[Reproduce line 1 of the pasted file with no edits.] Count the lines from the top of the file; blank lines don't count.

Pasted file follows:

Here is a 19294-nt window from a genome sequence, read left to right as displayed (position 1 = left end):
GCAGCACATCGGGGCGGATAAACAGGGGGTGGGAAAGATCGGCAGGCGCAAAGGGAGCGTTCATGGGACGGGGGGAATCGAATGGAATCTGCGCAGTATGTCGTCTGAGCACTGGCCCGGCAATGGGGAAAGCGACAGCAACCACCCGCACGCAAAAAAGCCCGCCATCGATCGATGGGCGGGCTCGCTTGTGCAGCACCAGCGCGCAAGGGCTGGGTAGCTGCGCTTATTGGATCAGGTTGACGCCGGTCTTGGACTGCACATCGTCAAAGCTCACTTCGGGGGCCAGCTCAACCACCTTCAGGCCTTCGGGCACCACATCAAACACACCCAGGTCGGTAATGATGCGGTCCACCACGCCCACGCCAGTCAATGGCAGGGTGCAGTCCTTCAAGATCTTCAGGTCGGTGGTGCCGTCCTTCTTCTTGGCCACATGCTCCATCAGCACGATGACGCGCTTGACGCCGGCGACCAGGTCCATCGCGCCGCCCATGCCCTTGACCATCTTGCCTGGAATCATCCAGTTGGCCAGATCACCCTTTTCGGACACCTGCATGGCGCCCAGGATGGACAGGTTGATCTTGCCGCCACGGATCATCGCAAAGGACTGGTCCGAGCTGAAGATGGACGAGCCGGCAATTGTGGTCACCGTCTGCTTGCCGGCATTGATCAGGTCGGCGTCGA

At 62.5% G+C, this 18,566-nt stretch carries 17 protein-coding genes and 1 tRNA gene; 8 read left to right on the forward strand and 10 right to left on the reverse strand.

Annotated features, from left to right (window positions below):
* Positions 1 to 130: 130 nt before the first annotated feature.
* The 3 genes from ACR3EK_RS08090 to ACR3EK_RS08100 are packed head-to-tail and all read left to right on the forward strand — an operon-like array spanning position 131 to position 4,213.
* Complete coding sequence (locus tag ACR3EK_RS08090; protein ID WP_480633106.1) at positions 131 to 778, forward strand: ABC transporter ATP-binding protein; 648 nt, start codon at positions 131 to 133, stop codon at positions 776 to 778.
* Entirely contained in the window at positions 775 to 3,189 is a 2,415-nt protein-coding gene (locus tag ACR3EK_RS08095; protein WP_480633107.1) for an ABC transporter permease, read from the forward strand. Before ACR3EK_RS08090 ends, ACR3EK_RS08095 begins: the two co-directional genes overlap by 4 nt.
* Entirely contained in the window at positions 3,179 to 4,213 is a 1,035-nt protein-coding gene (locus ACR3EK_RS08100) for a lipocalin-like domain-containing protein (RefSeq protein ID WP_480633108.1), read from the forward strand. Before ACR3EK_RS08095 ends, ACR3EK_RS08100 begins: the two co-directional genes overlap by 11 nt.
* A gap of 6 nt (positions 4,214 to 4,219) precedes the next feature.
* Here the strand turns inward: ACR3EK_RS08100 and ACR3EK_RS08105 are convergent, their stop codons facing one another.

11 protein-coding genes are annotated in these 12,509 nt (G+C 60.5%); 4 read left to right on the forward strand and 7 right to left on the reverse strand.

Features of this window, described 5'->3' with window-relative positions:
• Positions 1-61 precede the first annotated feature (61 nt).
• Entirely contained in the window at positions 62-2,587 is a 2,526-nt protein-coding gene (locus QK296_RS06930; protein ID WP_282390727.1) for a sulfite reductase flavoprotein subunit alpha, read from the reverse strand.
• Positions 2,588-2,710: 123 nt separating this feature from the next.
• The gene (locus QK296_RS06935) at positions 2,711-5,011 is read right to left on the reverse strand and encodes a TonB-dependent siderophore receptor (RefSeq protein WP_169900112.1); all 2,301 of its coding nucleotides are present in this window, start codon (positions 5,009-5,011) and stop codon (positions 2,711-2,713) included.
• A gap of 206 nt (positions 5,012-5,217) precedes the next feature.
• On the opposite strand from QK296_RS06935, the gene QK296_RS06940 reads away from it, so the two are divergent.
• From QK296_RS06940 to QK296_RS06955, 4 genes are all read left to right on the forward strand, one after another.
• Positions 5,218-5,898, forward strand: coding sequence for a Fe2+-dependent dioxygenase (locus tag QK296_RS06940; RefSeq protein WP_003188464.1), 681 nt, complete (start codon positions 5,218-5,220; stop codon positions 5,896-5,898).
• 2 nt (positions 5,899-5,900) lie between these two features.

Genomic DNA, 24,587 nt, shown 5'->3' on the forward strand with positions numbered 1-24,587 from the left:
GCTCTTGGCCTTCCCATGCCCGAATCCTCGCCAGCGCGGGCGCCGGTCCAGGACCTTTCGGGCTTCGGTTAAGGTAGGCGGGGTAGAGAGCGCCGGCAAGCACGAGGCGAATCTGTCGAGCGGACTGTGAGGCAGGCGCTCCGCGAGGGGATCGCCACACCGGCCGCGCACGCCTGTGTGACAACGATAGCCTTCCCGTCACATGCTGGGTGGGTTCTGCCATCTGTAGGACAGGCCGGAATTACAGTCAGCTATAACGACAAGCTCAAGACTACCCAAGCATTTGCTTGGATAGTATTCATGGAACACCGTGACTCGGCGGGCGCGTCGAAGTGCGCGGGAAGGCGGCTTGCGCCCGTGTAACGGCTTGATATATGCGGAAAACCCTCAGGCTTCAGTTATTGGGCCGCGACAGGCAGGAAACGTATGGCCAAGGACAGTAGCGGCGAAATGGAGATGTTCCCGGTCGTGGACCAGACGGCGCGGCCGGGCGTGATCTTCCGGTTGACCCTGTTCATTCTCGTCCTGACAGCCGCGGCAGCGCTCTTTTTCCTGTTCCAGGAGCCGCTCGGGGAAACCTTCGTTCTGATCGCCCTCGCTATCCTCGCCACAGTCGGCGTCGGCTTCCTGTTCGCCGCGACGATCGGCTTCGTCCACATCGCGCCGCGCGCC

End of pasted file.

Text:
Here is a 19294-nt window from a genome sequence, read left to right as displayed (position 1 = left end):